I have been weathering these new side effects pretty well.  Friday I felt totally fine (and becca and I went on a walking spree around K-zoo), but then Saturday the aches, fingernail pain, and skin hurting started.  Fingernails and skin have returned to normal, and the aches are slowly subsiding.  The neuropathy hasn’t started yet, but it isn’t expected to.  I have been dropping and knocking things over a lot, but who knows if that is new.

Fortunately, nausea is not one of taxol’s side effects, so I have stopped eating like a three year old.  I have gained a fair amount of weight on the AC portion of my chemo regimen and lost a lot of cardiovascular capacity.  I am hoping to address both of these problems by eating better, getting on my bike (soon to be put on a bike trainer), and skiing once the snow finally comes. 

Shout outs begin with thank yous for venison, thanks to the anonymous KBS hunter who donated a deer to me, my parents and I will be butchering it later this week.  Thanks also to Idelle for donating her garage and Mark Williams at KBS for arranging logistics of getting the deer to Idelles garage, thawing it, and hanging it.  Thank you also to my chemo friends, who brought me about 10 pounds of venison.  How they managed to remember my name and find me, I don’t know, but what a lovely surprise!

As a special winter treat, my parents are coming out to see me at the end of this week.  We have some adventures planned, the deer butcher mentioned above, the creation of  some pho, and a wintery hike are all on the agenda.

Photos of cards and shoutouts will have to wait as they are at home and I am at work.

I hope that you have a fantastic Christmas. 

Love Rachel

on being sad (and shout outs!)
Hello All,

Sorry about the long delays, it has taken me a while to recover from my Thanksgiving trip and this last chemo.  I have been feeling down this week, so here is a little rumination on being sad.  Don't worry! I am feeling a whole lot less sad now.

On being sad.

You might think that I am always a bastion of hope and cheer, but in truth, I get scared and sad.  The reality of what I am currently dealing with (i.e. the physical depredations of chemo) and the possibility that I might die of this cancer at a fairly young age never go away.  Usually I am pretty good at reminding myself that the chemo will pass and that the future is unknown for everyone.  I tell myself that all I can do is live my life the way I want to, and surround myself with people and things that I love.  This is what we should all be doing, after all.  However, sometimes, those fears about dying a long painful death and leaving a big empty hole in the hearts of my loved ones refuse to be placated.  This week they were very present and strengthened by Elizabeth Edward's death.  I, ineffectually, had been trying to distract myself from these fears, compulsively reading the NYTimes and the Washington Post, checking Facebook and napping, but the tears were right there, waiting to burst out.  Finally, I let go, acknowledged that I am scared, that it is really exhausting carrying all of the uncertainty of the future and the reality of my mortality, that it isnt fair that I have to be so brave all the time.  I did some good crying.  And I feel better.  Sometimes just acknowledging emotions is all it takes to make them feel less pressing.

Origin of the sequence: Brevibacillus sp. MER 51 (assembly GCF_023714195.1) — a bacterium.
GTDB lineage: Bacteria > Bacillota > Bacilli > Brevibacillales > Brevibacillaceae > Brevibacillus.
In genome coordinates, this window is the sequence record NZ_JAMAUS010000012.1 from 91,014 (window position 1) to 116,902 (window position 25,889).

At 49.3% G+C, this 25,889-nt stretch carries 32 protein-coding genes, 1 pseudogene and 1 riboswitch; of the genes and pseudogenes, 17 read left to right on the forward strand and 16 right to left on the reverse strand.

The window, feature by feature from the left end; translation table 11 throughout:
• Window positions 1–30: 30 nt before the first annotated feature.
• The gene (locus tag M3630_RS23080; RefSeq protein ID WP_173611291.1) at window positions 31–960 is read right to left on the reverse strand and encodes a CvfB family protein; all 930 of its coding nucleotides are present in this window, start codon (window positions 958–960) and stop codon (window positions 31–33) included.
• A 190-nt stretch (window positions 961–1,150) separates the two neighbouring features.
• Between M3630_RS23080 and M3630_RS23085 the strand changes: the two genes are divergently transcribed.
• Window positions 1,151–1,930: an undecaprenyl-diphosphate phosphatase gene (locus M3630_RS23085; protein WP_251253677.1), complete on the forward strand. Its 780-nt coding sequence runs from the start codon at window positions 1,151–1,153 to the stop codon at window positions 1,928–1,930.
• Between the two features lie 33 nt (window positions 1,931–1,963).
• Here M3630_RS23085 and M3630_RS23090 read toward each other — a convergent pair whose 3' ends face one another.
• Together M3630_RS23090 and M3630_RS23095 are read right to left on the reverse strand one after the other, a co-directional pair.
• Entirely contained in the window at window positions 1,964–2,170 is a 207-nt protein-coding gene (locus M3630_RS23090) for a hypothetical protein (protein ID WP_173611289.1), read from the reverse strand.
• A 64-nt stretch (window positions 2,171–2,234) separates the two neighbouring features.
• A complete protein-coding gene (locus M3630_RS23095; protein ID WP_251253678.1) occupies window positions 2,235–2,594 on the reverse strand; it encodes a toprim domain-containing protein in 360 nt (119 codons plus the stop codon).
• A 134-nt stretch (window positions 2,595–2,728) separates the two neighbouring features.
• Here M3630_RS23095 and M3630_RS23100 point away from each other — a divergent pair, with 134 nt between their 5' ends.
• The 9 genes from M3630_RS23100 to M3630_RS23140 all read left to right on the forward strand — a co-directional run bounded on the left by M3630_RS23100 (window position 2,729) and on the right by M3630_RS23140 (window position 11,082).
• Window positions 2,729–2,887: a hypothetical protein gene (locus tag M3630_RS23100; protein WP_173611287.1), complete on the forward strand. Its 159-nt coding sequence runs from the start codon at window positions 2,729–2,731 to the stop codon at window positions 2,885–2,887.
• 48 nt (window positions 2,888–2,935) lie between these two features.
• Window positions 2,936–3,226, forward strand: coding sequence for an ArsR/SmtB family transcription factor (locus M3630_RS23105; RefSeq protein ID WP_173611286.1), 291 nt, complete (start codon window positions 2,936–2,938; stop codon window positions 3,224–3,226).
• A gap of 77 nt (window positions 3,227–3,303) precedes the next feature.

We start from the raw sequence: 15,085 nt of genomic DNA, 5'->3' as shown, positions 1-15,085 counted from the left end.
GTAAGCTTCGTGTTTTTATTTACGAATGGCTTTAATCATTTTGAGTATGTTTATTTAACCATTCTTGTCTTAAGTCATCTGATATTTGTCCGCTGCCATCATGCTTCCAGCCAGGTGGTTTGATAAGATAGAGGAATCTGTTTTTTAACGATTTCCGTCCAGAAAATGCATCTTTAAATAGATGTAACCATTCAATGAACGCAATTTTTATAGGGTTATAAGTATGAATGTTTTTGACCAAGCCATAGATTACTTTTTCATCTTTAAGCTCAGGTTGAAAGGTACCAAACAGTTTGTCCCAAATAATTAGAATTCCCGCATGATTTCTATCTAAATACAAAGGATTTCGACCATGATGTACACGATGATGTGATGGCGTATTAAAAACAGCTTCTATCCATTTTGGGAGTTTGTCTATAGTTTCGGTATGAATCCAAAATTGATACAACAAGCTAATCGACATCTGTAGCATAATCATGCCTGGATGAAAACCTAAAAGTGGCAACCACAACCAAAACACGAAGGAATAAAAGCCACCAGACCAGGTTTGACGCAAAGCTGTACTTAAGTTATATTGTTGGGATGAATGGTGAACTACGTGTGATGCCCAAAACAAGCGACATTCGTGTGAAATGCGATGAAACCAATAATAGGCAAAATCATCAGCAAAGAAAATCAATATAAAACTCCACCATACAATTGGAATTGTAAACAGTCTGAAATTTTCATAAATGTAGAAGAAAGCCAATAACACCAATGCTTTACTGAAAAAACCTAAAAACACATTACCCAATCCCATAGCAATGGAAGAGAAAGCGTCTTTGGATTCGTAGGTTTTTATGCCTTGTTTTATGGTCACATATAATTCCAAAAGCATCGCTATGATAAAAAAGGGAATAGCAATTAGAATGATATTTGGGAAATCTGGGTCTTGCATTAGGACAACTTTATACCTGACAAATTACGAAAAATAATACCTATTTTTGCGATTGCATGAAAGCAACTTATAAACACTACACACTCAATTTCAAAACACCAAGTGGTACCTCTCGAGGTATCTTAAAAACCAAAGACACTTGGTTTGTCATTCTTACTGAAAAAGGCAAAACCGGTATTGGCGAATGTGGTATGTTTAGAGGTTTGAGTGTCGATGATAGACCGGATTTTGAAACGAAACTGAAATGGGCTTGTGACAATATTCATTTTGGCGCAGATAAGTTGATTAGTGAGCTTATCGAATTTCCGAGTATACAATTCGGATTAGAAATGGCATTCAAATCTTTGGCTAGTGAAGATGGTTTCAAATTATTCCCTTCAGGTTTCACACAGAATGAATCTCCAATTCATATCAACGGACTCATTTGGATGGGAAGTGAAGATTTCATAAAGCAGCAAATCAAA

The reality of my life hasn't changed, but today I am more at peace and able to enjoy what I have right now, which is a lot.  I have wonderful friends and family that care and communicate their love to me, I have a boyfriend that watches disney movies with me (and sings some of the songs too!), I have an apartment with heat, I have a work community that is trying to turn me into a whale with their generous and tasty food, and it is snowy out and more snow is coming.  Yes, it would be grand if I didn't have cancer, but life isnt fair and all you can do is make the best of what you have.

I know that sharing my sadness can make you sad too.  Sometimes life is hard and hurty.  A common response to these feelings is to proffer reassurances that you know that I will beat this.  However, nobody knows the future. If you catch me in a sad moment, helpful responses are those that let me know that you care and are concerned and want to help in whatever way works best for you.

And now some shout outs:

(not in the right order)
Thanks to Grandma Olive, Jacquiline D, Wendy, Kathryn, Ellen, Jessie, Nina, Calley, Adam and Erin, Kristiina, Zach, Karin and Thiago, Karolina and Dan, Nina, Calley, and Megan.

Thanks also to Jasper and Maria whos cards failed to make it into the montage.

I also got a lot of packages these last few weeks, thanks to Wendy for the hat, Emily and Sally for the window hanging (it is in the window now!), Adam and Erin for whatever it was that came with the card that my mind is totally blanking on but I know that I appreciate and enjoy, Lisa and Chris for the AMAZING chocolate collection, holy cow, Maria for the mix CD (it is in my car radio), Kathryn for tea and chocolate (chocolate all gone), and Lauren for the Apple Koos (it was sooo good to see you!!).  Thanks also to Molly for the bike trainer, which I will figure out how to set up so that I can ride inside.  And thanks to Grandma Litty for the earings and scarf and potholders.  I heartfully apologize if I have left anyone out.

Love Rachel